on dabbling

i had a realization today. i am a dabbler. this is not a bad thing.

usually.

until you want someone to take you seriously in a city where people don’t really know you. namely those who haven’t dabbled. because they just don’t get it. the value of dabbling is lost on them. furthermore they lump you into their internal category of flake, misfit, unstable, non-committal, unreliable, discontent, irresponsible. which is just not true.

well, except maybe the discontent part.

i read a little ditty about dharma the other day out of a fantastic book by stephen cope called “the great work of your life: a guide for the journey to your true calling”. stephen says, “the false self is a collection of ideas we have in our minds about who we should be {and} there is a quiet suffering of the false self: there develops a stilted relationship to work: mediocrity, lack of interest, lack of enthusiasm, lack of soul-connection to work.” yes.

enter discontent.

meander down the dabbling path with me for a moment, won’t you?

first stop, legal assistant. takeaways: city planning and zoning exists which informed my commercial title insurance dabbling {see fifth stop later.}; medical benefits are nothing to shake a stick at {drove my car into a ditch 2 months in, broke my back. oops.}; composing professional correspondence is an invaluable skill; and strong women with pretty handwriting can still be taken seriously in the business world.

second stop, commercial photographer. takeaways: my writing ability far outweighs my resume {i got the job by writing a poem.}; advertising has very little to do with art; my daddy was right ~ i do have a good eye {learned it from him.}; and when someone calls you talentless and replaceable, it’s time to go.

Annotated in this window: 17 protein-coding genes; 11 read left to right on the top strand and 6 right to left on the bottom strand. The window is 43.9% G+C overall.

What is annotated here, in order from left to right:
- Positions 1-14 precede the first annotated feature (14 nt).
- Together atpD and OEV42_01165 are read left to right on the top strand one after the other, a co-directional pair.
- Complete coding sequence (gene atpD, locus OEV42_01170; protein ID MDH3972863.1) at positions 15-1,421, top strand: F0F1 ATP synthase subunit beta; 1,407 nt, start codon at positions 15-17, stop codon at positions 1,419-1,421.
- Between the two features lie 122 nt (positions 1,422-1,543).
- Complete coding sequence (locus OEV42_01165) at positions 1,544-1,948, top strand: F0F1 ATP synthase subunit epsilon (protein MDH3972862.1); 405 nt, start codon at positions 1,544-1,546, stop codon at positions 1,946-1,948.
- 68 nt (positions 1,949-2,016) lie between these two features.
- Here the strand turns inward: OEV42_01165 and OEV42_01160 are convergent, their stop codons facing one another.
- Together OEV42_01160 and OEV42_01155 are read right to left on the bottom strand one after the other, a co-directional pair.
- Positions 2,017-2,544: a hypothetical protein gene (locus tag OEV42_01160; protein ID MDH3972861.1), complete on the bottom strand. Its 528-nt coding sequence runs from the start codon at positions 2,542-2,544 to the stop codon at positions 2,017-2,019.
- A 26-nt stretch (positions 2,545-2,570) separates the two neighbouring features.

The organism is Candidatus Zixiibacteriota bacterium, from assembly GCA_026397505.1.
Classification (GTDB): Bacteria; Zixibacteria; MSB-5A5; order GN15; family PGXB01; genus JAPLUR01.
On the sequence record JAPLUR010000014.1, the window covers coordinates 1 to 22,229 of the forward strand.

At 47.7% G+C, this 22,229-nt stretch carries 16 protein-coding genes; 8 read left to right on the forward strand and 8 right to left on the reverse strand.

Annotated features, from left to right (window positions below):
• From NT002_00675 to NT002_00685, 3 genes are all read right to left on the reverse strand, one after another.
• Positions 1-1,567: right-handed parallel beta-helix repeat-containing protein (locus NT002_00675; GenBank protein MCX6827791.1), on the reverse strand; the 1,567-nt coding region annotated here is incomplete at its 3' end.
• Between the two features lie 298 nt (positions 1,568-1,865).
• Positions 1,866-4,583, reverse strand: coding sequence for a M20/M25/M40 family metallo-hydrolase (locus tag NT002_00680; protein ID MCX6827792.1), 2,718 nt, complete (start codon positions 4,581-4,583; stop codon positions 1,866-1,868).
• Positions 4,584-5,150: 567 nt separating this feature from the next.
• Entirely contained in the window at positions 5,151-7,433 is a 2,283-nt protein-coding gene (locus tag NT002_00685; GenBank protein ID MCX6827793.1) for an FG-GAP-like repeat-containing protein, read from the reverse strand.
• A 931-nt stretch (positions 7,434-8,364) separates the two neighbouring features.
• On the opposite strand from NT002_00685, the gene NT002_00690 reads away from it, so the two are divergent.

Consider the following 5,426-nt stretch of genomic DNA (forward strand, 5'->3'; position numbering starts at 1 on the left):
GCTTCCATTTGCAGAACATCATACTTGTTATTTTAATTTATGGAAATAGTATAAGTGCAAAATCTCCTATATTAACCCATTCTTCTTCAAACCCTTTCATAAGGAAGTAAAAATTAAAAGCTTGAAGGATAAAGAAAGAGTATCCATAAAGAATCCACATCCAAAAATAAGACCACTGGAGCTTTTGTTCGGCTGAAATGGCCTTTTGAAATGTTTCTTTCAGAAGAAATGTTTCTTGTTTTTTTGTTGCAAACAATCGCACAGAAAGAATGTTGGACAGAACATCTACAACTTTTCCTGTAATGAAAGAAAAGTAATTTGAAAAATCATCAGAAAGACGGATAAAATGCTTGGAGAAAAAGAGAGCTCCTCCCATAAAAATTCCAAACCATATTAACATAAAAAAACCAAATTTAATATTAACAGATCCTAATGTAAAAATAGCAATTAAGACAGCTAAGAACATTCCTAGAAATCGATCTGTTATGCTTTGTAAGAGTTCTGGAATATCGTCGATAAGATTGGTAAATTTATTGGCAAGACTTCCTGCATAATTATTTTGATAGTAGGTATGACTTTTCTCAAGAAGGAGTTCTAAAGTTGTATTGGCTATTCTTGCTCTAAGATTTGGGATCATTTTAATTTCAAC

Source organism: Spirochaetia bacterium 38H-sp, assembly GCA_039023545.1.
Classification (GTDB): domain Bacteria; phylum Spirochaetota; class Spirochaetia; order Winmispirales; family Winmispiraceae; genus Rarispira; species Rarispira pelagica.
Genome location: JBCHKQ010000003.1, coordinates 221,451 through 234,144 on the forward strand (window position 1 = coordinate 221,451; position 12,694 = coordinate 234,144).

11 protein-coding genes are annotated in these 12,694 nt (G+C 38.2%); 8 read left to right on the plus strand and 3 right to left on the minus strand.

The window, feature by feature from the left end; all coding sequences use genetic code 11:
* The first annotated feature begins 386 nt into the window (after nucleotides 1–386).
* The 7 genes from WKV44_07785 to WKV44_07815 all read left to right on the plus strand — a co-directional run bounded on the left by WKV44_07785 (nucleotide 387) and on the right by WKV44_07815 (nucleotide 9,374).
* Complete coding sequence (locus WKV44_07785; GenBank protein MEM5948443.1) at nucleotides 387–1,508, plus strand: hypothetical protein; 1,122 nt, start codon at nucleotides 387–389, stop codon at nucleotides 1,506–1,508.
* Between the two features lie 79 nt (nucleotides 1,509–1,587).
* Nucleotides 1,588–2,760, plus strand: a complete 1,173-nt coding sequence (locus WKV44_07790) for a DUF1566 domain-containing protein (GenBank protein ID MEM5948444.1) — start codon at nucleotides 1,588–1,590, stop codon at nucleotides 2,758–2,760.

third stop, restaurant manager. takeaways: managing the people who were once your peers is next to impossible but it is one surefire way to earn respect; greek guys are not as great in bed as you might think; and don’t ever send one of your employees to deliver the call-in order from a guy that sounds a whole lot like john cusack {because it is john cusack.}.

fourth stop, legal assistant {again. see aforementioned takeaways. oh. and, don’t ever work for someone whose filing system is ruled by post-its.}.

fifth stop, commercial title insurance. thank you fascinating land research. thank you bo feagin for showing me what it feels like to be trusted, supported, believed in. thank you financial reward that brought me to the feet of my goals. thank you massaging of the left brain. thank you for pushing me beyond my limits so that i could reach for something better. something else. something more satisfying than discontent.

i do believe that what has been happening during all of this dabbling is that i have been doing my overachieving gold star best to avoid “a quiet suffering of the false self.” and rightfully so.

during my most recent dabble i found myself staring out the window of my office into a grove of live oak trees as these huge yellow swallowtail butterflies kept flying repeatedly into the glass. it was as if they forgot that they could simply fly the other way. i was in a state of … well … discontent. and numbness and quiet rage.

and a flesh-eating desire to have a continuum run across my life that does not stop where my profession begins. that everything is me.

i am at a crossroads now.

i feel like i am dangerously close to knowing who that “me” person actually is.

and that “a quiet suffering of the false self” is unacceptable.

judgment of dabbling be damned. bring on the continuum.

One Comment

  1. Glenda Walker
    Posted July 5, 2013 at 4:04 pm | Permalink

    I loved your post. I believe in Divine Discontent.
    It will take you to your true calling, your true passion.
    And dabbling is a bit like piddling – both can be quite artistic and energizing – and fun! Finding true self, true north can take some effort, but so worth it!

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